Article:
When I was in Paris in early September, before going to Istanbul, I was titillated by this poster at the Grand Palais. And yes, I was able to see this incredible exhibition of almost 200 works by Monet while in Paris. But this story is about what happened in Istanbul, before I took in this amazing exhibit.
No, I didn't paint this, though I certainly wish I had Painting by Claude Monet
I Am Monet
by Victoria Challancin
Okay. I'm not Monet. I can't even really paint. But I do admit to having had the great Master's spirit course through me recently while I was in Istanbul. You are incredulous? Just read a bit more and feel a touch of empathy.
It all started a few weeks ago when I stood on the balcony of my hotel in the Old Quarter of Istanbul, gazing at the famed Blue Mosque, with the changing waters of the Bosphorus shimmering behind it. I took it in again, as I had so many years ago, swallowed its size, absorbed its beauty, allowed its majesty to permeate my being as the call to prayer washed over me, reminding me to connect with my essence, with my Source until the bare facts pushed through my musings, momentarily nudging lofty thoughts aside:
Fact: The Sultan Ahmed Mosque (Sultanahmet Camii, in Turkish) was built between 1609 and 1616. Fact: It is known as the Blue Mosque because of the blue Iznik tiles which adorn the interior walls. Fact: Mimar Sinan was the architect. Mimar Sinan...the architect I admire most...Fact: Architectural details include more than 200 stained glass windows, domes, semi-domes, columns, hexagons, tiles, and a mihrab (a niche in the wall that points the way to Mecca, the direction of prayer for all Muslims) that was decorated with a jade rose and gilt, and so much more. Fact: It faces the Hagia Sofia, presenting an eternal dual of complimentary, yet differing splendors. Fact: It has six minarets (considered presumptuous at the time, sparking the powers in Mecca to add a seventh minaret to the great mosque there). Fact: It has the funny elements of a squat Byzantine church graced with soaring minarets--grounding us to the Earth, lifting us to the Heavens. Fact. Yes, so many facts. Facts that do little to suggest the majesty of the structure, the moving beauty of its totality.
So why Monet, you might rightly ask? Why indeed? It's the light. The magical, ethereal light that bathes this incredible building throughout the day: that kisses it at dawn, bathes it with brilliance at mid-day, shrouds it with mystery in the mist, softens its edges at dusk, makes it glow, perfectly lit, at night. If Monet had been here, he would have painted it at every hour of the day, breaking that light into fragments that still held together the whole, that still conveyed the majesty, the magnificence of its dignified simplicity. No, I am not Monet. I am just a visitor...a visitor with a point-and-shoot camera, a woman on a balcony with stars in her eyes, desperately trying to capture even a fraction of its splendor and what I feel when I gaze at its loveliness any time of day.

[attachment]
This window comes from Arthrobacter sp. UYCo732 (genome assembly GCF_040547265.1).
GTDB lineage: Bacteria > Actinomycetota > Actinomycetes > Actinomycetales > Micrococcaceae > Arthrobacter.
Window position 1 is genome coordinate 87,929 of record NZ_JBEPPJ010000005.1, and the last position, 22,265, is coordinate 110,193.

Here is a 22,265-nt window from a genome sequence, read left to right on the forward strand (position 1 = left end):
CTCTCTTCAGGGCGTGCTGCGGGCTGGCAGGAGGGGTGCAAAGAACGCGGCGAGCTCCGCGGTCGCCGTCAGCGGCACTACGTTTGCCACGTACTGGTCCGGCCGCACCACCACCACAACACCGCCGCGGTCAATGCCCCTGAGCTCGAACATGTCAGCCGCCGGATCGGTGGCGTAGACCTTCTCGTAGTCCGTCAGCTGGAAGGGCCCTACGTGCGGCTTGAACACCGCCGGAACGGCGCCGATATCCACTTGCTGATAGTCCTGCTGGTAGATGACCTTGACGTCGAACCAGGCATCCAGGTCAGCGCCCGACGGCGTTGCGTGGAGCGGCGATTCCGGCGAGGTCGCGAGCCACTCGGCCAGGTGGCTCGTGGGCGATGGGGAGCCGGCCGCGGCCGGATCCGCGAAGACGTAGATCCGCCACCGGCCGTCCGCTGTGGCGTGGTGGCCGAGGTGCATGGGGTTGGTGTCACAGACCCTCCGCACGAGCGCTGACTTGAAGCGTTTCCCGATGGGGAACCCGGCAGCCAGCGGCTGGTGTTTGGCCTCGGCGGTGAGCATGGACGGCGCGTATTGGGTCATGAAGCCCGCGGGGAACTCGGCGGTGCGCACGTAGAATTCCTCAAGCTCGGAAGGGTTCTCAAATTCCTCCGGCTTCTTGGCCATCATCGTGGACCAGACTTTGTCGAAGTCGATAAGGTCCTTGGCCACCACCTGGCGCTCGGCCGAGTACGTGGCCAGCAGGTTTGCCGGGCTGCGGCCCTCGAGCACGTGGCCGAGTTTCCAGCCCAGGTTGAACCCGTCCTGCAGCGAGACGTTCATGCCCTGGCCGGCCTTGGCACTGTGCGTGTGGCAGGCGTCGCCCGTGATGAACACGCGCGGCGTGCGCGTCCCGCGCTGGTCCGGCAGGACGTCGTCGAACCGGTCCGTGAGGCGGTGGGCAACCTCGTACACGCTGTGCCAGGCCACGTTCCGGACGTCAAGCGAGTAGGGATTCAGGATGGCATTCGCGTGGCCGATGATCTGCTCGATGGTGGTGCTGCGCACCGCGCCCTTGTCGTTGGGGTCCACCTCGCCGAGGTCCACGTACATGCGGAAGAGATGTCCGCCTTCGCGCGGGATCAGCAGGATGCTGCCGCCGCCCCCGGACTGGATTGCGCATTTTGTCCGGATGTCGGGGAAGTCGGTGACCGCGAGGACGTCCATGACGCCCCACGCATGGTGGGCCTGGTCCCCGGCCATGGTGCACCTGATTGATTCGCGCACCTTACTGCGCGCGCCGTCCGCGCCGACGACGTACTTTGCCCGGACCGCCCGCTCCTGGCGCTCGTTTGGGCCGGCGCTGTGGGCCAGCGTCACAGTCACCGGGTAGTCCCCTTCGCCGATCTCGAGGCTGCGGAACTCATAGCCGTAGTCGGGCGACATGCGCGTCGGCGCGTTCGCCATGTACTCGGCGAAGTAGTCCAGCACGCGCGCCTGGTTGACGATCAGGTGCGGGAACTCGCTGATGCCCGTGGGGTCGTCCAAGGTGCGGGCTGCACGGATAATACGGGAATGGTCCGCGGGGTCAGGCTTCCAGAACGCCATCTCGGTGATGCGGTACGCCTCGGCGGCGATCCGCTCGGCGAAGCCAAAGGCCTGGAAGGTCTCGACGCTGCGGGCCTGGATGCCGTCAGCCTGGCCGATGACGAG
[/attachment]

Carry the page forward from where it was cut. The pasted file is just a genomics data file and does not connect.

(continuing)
Art lovers know well the various series that Claude Monet, father of Impressionism, painted in different light: Rouen Cathedral, the Banks of the Seine, Gare St-Lazare, the Houses of Parliament (UK), the Haystacks, Waterloo Bridge, the Japanese bridge, and, of course, the waterlilies at Giverny. In each of these series of paintings, Monet obsessed about the light, the changing weather conditions, the colors and the meaning, the metaphor behind them all. That is what I felt in Istanbul, standing alone, looking at true majesty, silly camera in hand...not an artist. And just for a moment, a fleeting blip in time, as I processed even fragmentally what I imagined Monet might have felt as he worked, I was eternal, an artist making her mark, processing the Universe in color, light, movement, and space.
Stay tuned...I will be announcing my next tour with Flavors of the Sun Travel to both Paris and Istanbul very soon.